Automata: Telling Stories With Machines Fall 2014
Instructor: Nick Yulman
Class: Monday 6:30 – 9:25 pm
Office Hours by appointment email to schedule
Since antiquity, people have been fascinated with automatically controlling physical movement, light and sound to imbue inanimate objects with lifelike qualities. This course will explore the concept of automation, its history in the arts and industry and cover techniques for building and controlling automated devices.
We will look at historical and literary examples of automata, discuss their technical execution and cultural context, and explore their roles as precursors to sound recording, cinema and interactive media. Technical topics will include designing mechanisms for automating movement, working with various types of motors, solenoids and relays, programming automated routines using microcontrollers and software, and interfacing with popular automation protocols like MIDI and DMX. Beyond technology, we will try to understand what qualities give autonomous machines a sense of personality and invite users to project narratives onto them.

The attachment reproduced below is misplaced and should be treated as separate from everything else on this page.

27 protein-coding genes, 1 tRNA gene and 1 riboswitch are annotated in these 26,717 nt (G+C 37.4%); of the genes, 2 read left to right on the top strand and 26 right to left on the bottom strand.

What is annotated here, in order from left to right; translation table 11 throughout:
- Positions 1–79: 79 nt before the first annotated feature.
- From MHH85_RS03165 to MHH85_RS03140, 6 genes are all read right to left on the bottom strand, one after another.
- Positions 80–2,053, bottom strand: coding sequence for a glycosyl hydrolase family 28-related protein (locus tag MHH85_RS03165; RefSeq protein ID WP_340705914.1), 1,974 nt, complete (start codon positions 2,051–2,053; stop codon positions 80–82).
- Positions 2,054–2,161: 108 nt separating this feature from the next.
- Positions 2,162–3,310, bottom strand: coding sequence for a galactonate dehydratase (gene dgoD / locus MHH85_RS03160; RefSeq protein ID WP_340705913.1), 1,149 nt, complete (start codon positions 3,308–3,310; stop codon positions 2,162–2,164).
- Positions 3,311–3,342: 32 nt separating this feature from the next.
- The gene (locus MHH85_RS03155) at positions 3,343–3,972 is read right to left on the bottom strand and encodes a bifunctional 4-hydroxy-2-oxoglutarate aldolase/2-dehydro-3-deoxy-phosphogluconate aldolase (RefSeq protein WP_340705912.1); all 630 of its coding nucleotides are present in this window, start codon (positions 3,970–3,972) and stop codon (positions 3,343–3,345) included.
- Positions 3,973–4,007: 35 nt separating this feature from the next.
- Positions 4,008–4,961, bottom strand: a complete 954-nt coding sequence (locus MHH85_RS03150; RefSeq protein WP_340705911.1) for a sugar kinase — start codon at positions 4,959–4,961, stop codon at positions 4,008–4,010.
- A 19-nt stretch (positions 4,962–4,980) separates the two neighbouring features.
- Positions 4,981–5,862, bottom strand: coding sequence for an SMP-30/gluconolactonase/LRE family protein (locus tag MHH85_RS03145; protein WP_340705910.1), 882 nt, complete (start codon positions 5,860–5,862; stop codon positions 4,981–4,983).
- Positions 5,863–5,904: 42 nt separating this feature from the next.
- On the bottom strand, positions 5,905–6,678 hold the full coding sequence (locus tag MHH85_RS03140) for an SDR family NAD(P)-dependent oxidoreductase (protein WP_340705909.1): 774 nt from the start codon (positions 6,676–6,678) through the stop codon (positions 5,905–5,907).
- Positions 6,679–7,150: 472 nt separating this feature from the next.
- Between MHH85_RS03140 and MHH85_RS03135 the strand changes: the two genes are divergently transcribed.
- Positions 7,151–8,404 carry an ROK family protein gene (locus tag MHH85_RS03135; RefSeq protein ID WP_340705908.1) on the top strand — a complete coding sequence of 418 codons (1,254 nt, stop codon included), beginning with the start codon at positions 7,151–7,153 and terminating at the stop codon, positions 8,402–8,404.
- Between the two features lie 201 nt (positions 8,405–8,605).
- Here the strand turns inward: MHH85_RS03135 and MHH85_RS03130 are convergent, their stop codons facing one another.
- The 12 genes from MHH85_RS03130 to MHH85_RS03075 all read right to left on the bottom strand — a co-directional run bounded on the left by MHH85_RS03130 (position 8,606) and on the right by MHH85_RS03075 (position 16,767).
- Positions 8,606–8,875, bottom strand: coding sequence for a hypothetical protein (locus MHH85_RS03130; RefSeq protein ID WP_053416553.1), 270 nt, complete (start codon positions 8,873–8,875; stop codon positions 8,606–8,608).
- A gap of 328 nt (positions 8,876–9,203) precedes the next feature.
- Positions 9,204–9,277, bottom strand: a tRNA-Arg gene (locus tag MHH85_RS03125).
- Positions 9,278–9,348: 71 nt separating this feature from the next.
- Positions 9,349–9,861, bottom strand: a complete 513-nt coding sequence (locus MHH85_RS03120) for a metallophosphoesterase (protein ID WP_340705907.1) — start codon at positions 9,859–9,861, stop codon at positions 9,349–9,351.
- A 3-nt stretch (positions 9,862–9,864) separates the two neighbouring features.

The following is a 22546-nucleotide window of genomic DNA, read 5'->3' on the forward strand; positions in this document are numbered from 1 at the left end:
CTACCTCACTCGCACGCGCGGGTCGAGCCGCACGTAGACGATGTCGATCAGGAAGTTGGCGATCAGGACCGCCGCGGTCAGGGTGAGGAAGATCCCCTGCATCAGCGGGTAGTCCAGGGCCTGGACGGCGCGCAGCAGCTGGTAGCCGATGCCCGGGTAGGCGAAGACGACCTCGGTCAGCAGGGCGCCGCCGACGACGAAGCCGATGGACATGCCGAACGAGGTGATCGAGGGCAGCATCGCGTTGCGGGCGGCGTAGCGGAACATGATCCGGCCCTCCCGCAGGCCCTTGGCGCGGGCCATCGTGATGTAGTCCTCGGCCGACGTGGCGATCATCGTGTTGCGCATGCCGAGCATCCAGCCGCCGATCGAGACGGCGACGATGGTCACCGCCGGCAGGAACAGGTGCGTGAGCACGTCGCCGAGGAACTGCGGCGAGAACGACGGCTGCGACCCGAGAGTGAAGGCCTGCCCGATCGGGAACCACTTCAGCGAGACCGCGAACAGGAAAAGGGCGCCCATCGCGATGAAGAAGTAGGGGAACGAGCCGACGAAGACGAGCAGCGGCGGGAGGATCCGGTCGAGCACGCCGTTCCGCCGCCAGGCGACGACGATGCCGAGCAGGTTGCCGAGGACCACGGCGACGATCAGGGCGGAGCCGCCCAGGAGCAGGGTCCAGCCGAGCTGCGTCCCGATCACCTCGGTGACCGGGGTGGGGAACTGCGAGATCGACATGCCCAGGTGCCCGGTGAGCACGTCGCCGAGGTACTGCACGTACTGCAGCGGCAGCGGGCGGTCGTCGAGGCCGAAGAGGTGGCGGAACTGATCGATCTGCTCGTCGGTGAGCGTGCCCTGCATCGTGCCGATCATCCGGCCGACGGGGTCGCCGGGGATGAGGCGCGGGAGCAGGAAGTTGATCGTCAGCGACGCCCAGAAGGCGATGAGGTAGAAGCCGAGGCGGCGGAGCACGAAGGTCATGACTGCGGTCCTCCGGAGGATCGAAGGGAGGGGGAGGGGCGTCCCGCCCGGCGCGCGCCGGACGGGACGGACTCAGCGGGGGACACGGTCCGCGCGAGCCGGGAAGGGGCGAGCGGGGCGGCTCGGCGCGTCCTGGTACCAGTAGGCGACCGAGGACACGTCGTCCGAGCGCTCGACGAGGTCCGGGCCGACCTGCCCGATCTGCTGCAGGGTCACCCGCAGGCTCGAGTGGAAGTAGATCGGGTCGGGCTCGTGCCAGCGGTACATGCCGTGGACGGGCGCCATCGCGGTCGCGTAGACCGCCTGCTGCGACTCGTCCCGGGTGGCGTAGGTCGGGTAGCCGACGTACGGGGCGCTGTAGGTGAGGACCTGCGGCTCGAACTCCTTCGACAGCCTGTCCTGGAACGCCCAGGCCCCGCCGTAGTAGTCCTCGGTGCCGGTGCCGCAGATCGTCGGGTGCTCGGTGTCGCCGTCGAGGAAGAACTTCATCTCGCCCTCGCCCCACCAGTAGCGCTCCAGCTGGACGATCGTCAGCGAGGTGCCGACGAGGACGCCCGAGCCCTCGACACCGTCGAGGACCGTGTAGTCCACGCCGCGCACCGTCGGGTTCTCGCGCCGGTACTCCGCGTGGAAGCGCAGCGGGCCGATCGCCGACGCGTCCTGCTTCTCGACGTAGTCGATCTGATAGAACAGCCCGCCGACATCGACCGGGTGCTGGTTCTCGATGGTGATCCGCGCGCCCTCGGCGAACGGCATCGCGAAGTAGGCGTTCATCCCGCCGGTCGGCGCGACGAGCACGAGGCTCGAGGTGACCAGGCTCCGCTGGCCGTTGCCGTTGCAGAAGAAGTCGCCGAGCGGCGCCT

- Develop a toolkit of technical approaches for programming automation and working with actuators.
- Work with automated physical motion and other media that goes beyond screen-based images and recorded sound.
- Study and draw inspiration from historical Automata and mechanical devices.
- Examine how modern and contemporary artists and musicians have used automation in their work.
- Experiment with a variety of materials and automation platforms to uncover new possibilities for what can be automated for artistic purposes.
- Use automation technology in the service of crafting narratives, expressing personality and engaging an audience.
Class Participation 10%
Presentation Assignment (optional): Pick a historical automata or an artist who works with automation that you find interesting and inspiring and create a brief (5-10 minutes) presentation for the class. In addition to showing and describing the work, discuss what you find intriguing about it. Also, try to learn about its technical execution and provide a summary or how it works (i.e. what encoding, sequencing & actuation techniques does it use).